Bulldozers preparing site this week
The next chapter of a key piece of property in central Sarnia is unfolding this week as construction begins on the former Sarnia General Hospital lands.
The property, which was in turns one of the city’s busiest health centres and then one of the city’s worst eyesores, will soon be redeveloped and occupied by 118 residential units in two four-storey apartment buildings.
Site preparation has started on the block skirted by Mitton, George, Essex and MacKenzie streets where Sarnia’s first public hospital was built in 1896.
The historic building was eventually vacated 115 years later in 2011 when Bluewater Health merged two hospitals at its current Sarnia site, the former St. Joseph’s Hospital.
Since the Sarnia General land was owned by the city but the hospital was operated by the province, debate ensued over who should pay the millions of dollars required to safely demolish the old buildings.
Ultimately, the city lost the battle as the province insisted it was up to the municipality.
Without a clear plan and facing huge demolition costs, the city waited for a buyer. Meanwhile, the old hospital site sat empty, became derelict and attracted vandals and squatters.
Finally, in 2017, five local businessmen known as the GFive Inc. purchased the property from the city for $1,000, a real bargain considering the land was valued at $1.4 million at the time. The city also gave the businessmen about $5.4 million to help with demolition costs.
The GFive included Kenn Poore, Alex Jongsma, Mark Lumley, Charles Dally and the late Marty Raaymakers, who died in 2020.
It may have looked like a sweetheart of a deal but the reality was that the city was burdened with ownership of a derelict building in the centre of a residential neighbourhood. No other buyers were on the horizon and demolition costs far outstripped the $5.4 million paid by the city.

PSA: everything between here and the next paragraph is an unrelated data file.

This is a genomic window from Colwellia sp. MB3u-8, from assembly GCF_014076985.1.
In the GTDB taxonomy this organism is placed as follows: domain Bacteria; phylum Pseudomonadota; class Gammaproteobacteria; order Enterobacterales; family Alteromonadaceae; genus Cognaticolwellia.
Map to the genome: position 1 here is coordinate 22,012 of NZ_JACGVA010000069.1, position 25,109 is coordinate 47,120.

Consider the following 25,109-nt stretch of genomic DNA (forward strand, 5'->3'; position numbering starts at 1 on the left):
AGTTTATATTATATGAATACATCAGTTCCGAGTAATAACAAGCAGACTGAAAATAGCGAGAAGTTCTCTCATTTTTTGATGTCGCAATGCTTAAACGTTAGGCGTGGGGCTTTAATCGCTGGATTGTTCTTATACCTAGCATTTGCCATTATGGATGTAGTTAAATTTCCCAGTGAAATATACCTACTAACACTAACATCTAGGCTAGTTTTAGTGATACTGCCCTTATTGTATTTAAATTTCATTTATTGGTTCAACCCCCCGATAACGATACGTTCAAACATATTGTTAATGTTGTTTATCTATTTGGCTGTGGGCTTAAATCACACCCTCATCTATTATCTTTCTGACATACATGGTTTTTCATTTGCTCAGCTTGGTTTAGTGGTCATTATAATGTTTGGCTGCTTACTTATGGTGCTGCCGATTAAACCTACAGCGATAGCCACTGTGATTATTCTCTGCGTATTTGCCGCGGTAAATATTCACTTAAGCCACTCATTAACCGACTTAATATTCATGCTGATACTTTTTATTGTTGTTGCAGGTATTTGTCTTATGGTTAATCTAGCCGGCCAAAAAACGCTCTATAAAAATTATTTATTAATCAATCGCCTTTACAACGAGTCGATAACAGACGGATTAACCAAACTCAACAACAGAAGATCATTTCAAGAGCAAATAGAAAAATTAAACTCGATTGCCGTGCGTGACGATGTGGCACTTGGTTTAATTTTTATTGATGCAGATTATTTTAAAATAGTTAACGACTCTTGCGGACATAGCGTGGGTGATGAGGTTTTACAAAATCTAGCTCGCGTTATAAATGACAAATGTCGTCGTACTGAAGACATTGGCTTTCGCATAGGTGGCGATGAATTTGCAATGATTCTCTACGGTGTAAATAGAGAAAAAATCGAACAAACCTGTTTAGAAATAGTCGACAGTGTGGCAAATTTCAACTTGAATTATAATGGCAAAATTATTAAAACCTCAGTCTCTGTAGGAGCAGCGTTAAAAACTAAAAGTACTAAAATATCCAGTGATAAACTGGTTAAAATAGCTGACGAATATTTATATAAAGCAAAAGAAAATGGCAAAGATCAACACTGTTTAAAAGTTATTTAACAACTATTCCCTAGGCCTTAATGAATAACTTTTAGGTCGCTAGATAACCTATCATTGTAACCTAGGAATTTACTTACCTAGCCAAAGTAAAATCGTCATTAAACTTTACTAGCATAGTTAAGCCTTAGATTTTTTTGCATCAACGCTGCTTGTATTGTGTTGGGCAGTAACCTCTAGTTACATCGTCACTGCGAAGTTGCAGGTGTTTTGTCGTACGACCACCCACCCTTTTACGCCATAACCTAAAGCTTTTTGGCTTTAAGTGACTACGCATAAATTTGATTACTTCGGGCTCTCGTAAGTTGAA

At one time, Poore said demolition would cost close to $9 million but he said the GFive were committed to it because it was the right thing to do.
Poore has said he initiated the idea with the GFive because he believes in revitalization and what it can do for the city and its neighbourhoods.
Poore also spearheaded restoration of downtown’s Imperial Theatre. The deteriorating hospital building was blighting a largely residential area and the cost of demolition was increasing the longer it sat there.
The original plan was to leave parts of the hospital intact but vandalism, aging and weather took a toll and it wasn’t possible.
Six years later, the site is cleared and eleven single residential houses have been built along Essex Street.
The GFive have sold the remaining acreage to Skyline Real Estate Holding Inc., which applied for some minor variances last year and is going ahead with construction of the two apartment buildings and a single-storey amenities building this month.
City staff recommended approval of the minor variances to allow for parking relief, reduced side and rear yard setbacks and an increased maximum building height.
Rather than the maximum 10-metre height limitation, Skyline is building 13-metre apartment buildings.
The Ontario Land Tribunal has approved the variances, noting there will be no adverse impact on the neighbouring properties.